Warren Feeney – 22 September, 2017
'Afternoon Delight' is also a wall painting that seems to rise towards the ceiling, declaring its pleasure in its very presence, a jubilant announcement grounded in a deliberate urban aesthetic. This is evident in the largesse of its letter shapes, and the inscription of colour across the gallery wall as Campbell's paint-laden brush verges closer to running dry.
13 September - 5 October 2017,
Jon Campbell’s exhibition at the Ilam Campus Gallery, Afternoon Delight delivers on the optimism of its title, possessing an unanticipated and comprehensive sincerity. And if the titles of the Melbourne-based artist and musician’s works in the exhibition catalogue look overly familiar, (popular vernacular sound-bites from middle-class suburban youths), assumptions about the predictability of their sentiment vanish at the moment of entering the gallery.
‘It’s a world full of lying bastards,’ ‘Hair of the dog,’ and ‘Same old bullshit,’ have never looked or sounded so affirmative, collective thoughts and principles that surprisingly, made perfectly joyful common sense .
Afternoon Delight is my first experience of Campbell’s paintings, but apparently words have been central to his art for more than 25 years. Yet, although text as a means of representing an artist’s ideas in contemporary art have played a significant role since the mid-1960s, it is difficult to connect Campbell’s work immediately to any of his predecessors or contemporaries. I would maintain that this is possibly due to the all-inclusive nature of his arts practice as both musician and painter.
As a top-of-the-pops hit from the mid-1970s, The Starland Vocal Band‘s one hit wonder, Afternoon Delight, attracts immediate consideration of Campbell’s relationship with popular music. The way in which the messages of such songs, as simple and direct as they may appear, connect with the everyday realities of our lives, assuming subtle and abundant meanings beyond their initial manifestation.
It is Campbell’s given faith in the potency of this vernacular that distinguishes his use of words and demarcates his distance from artists like Kay Rosen, Imants Tillers, Janet Burchill, Billy Apple or Julian Dashper. The differences are important. Although, like Campbell, there is an element in (for example) Rosen‘s work of text being fashioned as a concrete poem; her works are burdened by a seriousness and self-awareness of their cleverness, evident and announced to audiences from the moment of their first encounter.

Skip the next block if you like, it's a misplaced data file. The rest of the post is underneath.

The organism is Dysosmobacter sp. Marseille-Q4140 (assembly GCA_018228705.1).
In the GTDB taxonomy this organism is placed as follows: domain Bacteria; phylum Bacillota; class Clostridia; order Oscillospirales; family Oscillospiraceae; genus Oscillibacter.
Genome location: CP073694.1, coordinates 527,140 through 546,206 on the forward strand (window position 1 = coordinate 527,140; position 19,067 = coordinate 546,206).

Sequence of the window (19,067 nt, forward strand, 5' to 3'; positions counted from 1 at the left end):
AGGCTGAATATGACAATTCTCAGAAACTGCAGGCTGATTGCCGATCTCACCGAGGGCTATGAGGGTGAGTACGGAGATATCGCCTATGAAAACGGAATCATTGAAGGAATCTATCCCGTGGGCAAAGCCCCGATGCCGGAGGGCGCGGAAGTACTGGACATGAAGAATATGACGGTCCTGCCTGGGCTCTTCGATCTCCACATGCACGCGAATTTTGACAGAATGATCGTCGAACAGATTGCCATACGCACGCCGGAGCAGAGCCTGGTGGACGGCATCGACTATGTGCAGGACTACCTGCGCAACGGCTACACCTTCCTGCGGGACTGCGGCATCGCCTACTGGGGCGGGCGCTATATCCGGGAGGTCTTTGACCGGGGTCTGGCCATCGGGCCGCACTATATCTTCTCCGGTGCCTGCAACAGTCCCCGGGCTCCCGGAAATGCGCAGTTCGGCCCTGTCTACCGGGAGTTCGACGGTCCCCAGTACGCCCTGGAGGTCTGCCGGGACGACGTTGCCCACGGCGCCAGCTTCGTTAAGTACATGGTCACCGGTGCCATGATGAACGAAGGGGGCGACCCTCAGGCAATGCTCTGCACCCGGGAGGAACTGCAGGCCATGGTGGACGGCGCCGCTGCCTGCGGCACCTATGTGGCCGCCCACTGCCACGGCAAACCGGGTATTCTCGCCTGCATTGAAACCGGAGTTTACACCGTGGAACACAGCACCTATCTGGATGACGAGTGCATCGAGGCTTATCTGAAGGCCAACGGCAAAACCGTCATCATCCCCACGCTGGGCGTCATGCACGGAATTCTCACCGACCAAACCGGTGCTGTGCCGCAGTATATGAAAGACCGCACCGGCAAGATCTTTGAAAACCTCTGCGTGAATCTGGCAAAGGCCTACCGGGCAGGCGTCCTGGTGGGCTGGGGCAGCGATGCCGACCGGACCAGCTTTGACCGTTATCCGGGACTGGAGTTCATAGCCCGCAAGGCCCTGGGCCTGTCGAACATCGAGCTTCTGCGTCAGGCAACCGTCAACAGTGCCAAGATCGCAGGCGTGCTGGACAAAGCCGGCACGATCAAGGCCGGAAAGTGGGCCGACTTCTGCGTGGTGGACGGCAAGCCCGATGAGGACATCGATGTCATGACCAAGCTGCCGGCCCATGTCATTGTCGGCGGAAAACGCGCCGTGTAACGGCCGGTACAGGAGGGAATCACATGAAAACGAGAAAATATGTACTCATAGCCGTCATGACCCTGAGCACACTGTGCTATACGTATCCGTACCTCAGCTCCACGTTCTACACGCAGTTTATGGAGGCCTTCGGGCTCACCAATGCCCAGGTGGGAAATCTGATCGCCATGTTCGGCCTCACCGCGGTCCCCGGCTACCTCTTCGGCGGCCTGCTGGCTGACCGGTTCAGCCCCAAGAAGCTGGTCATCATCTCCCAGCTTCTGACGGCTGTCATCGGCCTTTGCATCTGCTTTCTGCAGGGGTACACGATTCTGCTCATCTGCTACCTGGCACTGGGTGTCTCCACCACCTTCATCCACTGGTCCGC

Campbell, however, comes across as an artist who is also a devoted fan of the music, culture and communities represented by his art. Afternoon Delight looks like the work of a perceptive and insightful bona fide aesthetic slacker, fine tuning popular phrases and animating new life into them by making a fuss about the form, colour, spacing and shaping of words and letters.
The words ‘Fuck Yeah’ have never looked so aspirational or undeniably sincere as they do in Afternoon Delight. Campbell’s consideration of them in Fuck Yeah—contained and framed within an aerial maze of hand-made geometric shapes in whites, translucent blues, reds and blacks—are defined and executed within a pseudo Cubist-space that perpetually oscillates with promises and possibilities.
In other wall works, the immediate associations between the text and traditions of concrete poetry are apparent, yet also put to rest by the assertion of, and attention to, colour and gesture as evidence of the artist’s hand plying paint to the gallery’s walls.
Afternoon Delight is also a wall painting that seems to rise towards the ceiling, declaring its pleasure in its very presence, a jubilant announcement grounded in a deliberate urban aesthetic. This is evident in the largesse of its letter shapes, and the inscription of colour across the gallery wall as Campbell’s paint-laden brush verges closer to running dry.
Accompanying Afternoon Delight is an artist’s book designed by Aaron Beehre and published by Ilam Press: It’s a World full of Cover Versions. Launched at the exhibition opening, at 30 x 41cm in size, the bound 20 painted text cards complement and differentiate themselves from the experience of the exhibition.
By including some of the phrases on the gallery’s walls—‘Kebabs,’ ‘No Problemo,’ and ‘Afternoon Delight’—in the Ilam publication these expressions become more direct, intimate and personal. In It’s a World full of Cover Versions, effervescent and fluorescent colours shape and define phrases like RELAX, NAH, I’VE LOST MY TOOL BAR, and TALL POPPIES. Its painterliness aims at raising the pulse rate of the reader. This sensory experience, with its evocation of sound, underlines the unique nature of this book: the shapes of its letters, the loudness and complexity of its messages and the surprise and pleasurable anticipation of turning its pages.
Both exhibition and publication reveal an awareness of the merits of sharing territories, realising and integrating intentions of varying arts practices. Over the past 18 months this notion of a seamless relationship between disciplines has provided the most perplexing and interesting of gallery experiences for this reviewer: shows by Julia Holderness, Jacquelyn Greenbank, Moniek Schrijer and Aaron Beehre all immediately come to mind. Campbell’s and Ilam Press’ respectful repositioning of the experiential consumption and contemplation of painting within the covers of a book, seems no less promising or exciting.
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